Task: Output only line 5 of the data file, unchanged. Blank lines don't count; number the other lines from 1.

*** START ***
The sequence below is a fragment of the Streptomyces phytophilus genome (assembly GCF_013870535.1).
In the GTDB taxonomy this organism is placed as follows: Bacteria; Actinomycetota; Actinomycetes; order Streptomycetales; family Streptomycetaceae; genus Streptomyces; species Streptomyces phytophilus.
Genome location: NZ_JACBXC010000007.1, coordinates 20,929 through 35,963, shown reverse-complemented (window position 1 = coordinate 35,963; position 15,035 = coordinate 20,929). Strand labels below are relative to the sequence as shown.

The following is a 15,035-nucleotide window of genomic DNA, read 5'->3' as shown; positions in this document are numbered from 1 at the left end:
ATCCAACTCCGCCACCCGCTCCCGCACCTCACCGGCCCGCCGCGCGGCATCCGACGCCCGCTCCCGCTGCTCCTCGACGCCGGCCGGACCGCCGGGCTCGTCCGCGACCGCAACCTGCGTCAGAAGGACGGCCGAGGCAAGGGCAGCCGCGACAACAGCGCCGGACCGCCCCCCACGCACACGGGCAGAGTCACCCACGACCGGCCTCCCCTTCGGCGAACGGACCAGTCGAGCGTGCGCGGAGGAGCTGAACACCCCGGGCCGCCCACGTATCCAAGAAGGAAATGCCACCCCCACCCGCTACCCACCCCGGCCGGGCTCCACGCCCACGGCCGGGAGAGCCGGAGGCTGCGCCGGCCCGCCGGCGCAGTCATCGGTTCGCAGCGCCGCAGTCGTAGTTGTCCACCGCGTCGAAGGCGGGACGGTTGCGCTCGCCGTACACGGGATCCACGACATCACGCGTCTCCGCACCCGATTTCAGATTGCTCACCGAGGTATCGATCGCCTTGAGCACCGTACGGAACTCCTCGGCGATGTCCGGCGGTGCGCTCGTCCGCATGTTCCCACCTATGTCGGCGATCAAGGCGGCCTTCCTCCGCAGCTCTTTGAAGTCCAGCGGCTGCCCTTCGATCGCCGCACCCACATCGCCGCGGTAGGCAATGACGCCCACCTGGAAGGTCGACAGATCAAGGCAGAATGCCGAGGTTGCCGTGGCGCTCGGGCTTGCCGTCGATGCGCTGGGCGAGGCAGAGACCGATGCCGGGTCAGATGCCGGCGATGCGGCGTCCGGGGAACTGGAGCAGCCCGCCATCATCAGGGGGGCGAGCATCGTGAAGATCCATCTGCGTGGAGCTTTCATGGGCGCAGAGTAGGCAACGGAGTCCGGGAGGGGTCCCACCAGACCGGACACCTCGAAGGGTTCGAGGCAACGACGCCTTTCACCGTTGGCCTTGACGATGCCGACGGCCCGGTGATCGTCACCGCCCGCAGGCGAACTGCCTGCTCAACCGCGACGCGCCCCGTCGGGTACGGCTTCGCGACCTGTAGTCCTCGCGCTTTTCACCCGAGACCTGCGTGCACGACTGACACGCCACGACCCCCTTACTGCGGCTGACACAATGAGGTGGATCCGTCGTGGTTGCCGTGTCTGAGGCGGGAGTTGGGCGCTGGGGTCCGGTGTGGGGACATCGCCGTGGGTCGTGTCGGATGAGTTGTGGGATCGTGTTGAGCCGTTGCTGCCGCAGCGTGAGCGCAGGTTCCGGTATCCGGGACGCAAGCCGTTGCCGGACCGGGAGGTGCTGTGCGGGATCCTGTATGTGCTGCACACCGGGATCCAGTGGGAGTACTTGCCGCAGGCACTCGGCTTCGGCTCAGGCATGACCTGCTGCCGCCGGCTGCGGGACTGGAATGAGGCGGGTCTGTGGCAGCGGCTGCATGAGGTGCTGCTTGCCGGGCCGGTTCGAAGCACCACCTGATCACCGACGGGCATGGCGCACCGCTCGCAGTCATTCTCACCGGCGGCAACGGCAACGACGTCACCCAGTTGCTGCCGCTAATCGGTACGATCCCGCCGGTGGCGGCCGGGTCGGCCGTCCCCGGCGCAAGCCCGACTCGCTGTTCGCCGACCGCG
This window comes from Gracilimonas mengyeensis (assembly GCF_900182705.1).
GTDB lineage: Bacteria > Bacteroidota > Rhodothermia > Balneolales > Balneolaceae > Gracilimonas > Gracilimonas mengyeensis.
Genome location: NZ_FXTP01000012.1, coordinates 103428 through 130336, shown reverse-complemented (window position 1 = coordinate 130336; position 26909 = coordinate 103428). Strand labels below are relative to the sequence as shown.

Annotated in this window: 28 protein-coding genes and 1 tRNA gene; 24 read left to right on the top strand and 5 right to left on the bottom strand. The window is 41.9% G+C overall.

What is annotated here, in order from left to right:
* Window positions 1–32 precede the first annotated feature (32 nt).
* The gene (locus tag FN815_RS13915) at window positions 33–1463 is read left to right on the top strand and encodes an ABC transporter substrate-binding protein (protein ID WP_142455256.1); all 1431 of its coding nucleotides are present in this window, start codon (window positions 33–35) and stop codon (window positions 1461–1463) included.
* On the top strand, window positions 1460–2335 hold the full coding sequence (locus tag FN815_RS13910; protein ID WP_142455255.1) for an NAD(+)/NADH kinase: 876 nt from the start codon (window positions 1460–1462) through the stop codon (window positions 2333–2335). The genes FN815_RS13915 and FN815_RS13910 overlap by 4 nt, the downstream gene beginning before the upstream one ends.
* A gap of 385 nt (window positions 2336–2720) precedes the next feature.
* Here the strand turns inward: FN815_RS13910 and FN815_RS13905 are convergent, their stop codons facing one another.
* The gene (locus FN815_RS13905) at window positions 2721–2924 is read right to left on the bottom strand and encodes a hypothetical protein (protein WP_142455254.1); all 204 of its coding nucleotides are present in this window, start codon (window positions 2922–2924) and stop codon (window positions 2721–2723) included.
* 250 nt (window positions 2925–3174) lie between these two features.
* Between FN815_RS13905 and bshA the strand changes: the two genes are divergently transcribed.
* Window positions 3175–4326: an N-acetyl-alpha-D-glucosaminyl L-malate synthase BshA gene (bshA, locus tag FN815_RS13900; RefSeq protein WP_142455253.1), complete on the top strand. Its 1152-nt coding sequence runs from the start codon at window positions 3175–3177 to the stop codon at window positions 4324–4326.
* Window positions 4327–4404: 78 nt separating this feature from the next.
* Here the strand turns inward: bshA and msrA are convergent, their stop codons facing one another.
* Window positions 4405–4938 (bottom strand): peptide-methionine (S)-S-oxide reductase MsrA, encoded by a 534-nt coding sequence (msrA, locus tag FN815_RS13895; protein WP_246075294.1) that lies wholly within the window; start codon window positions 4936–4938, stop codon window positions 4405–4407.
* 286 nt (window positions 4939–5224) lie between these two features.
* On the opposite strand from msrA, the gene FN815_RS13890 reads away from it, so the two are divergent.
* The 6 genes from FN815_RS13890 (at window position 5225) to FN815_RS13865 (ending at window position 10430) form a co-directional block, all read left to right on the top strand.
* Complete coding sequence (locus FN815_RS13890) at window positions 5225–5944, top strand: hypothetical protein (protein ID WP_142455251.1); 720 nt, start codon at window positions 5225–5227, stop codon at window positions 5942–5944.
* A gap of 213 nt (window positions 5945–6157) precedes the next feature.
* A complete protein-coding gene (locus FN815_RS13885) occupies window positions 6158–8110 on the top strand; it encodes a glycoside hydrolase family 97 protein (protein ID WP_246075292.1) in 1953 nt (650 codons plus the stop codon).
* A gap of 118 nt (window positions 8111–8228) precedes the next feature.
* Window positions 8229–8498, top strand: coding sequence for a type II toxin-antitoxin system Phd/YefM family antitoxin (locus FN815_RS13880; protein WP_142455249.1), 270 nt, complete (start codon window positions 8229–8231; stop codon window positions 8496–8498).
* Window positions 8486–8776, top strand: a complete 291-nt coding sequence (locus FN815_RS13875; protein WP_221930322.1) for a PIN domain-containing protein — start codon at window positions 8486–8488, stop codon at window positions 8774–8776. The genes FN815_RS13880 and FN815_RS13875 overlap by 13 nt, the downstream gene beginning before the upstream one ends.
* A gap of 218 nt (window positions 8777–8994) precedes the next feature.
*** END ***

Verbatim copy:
ATCCAACTCCGCCACCCGCTCCCGCACCTCACCGGCCCGCCGCGCGGCATCCGACGCCCGCTCCCGCTGCTCCTCGACGCCGGCCGGACCGCCGGGCTCGTCCGCGACCGCAACCTGCGTCAGAAGGACGGCCGAGGCAAGGGCAGCCGCGACAACAGCGCCGGACCGCCCCCCACGCACACGGGCAGAGTCACCCACGACCGGCCTCCCCTTCGGCGAACGGACCAGTCGAGCGTGCGCGGAGGAGCTGAACACCCCGGGCCGCCCACGTATCCAAGAAGGAAATGCCACCCCCACCCGCTACCCACCCCGGCCGGGCTCCACGCCCACGGCCGGGAGAGCCGGAGGCTGCGCCGGCCCGCCGGCGCAGTCATCGGTTCGCAGCGCCGCAGTCGTAGTTGTCCACCGCGTCGAAGGCGGGACGGTTGCGCTCGCCGTACACGGGATCCACGACATCACGCGTCTCCGCACCCGATTTCAGATTGCTCACCGAGGTATCGATCGCCTTGAGCACCGTACGGAACTCCTCGGCGATGTCCGGCGGTGCGCTCGTCCGCATGTTCCCACCTATGTCGGCGATCAAGGCGGCCTTCCTCCGCAGCTCTTTGAAGTCCAGCGGCTGCCCTTCGATCGCCGCACCCACATCGCCGCGGTAGGCAATGACGCCCACCTGGAAGGTCGACAGATCAAGGCAGAATGCCGAGGTTGCCGTGGCGCTCGGGCTTGCCGTCGATGCGCTGGGCGAGGCAGAGACCGATGCCGGGTCAGATGCCGGCGATGCGGCGTCCGGGGAACTGGAGCAGCCCGCCATCATCAGGGGGGCGAGCATCGTGAAGATCCATCTGCGTGGAGCTTTCATGGGCGCAGAGTAGGCAACGGAGTCCGGGAGGGGTCCCACCAGACCGGACACCTCGAAGGGTTCGAGGCAACGACGCCTTTCACCGTTGGCCTTGACGATGCCGACGGCCCGGTGATCGTCACCGCCCGCAGGCGAACTGCCTGCTCAACCGCGACGCGCCCCGTCGGGTACGGCTTCGCGACCTGTAGTCCTCGCGCTTTTCACCCGAGACCTGCGTGCACGACTGACACGCCACGACCCCCTTACTGCGGCTGACACAATGAGGTGGATCCGTCGTGGTTGCCGTGTCTGAGGCGGGAGTTGGGCGCTGGGGTCCGGTGTGGGGACATCGCCGTGGGTCGTGTCGGATGAGTTGTGGGATCGTGTTGAGCCGTTGCTGCCGCAGCGTGAGCGCAGGTTCCGGTATCCGGGACGCAAGCCGTTGCCGGACCGGGAGGTGCTGTGCGGGATCCTGTATGTGCTGCACACCGGGATCCAGTGGGAGTACTTGCCGCAGGCACTCGGCTTCGGCTCAGGCATGACCTGCTGCCGCCGGCTGCGGGACTGGAATGAGGCGGGTCTGTGGCAGCGGCTGCATGAGGTGCTGCTTGCCGGGCCGGTTCGAAGCACCACCTGATCACCGACGGGCATGGCGCACCGCTCGCAGTCATTCTCACCGGCGGCAACGGCAACGACGTCACCCAGTTGCTGCCGCTAATCGGTACGATCCCGCCGGTGGCGGCCGGGTCGGCCGTCCCCGGCGCAAGCCCGACTCGCTGTTCGCCGACCGCG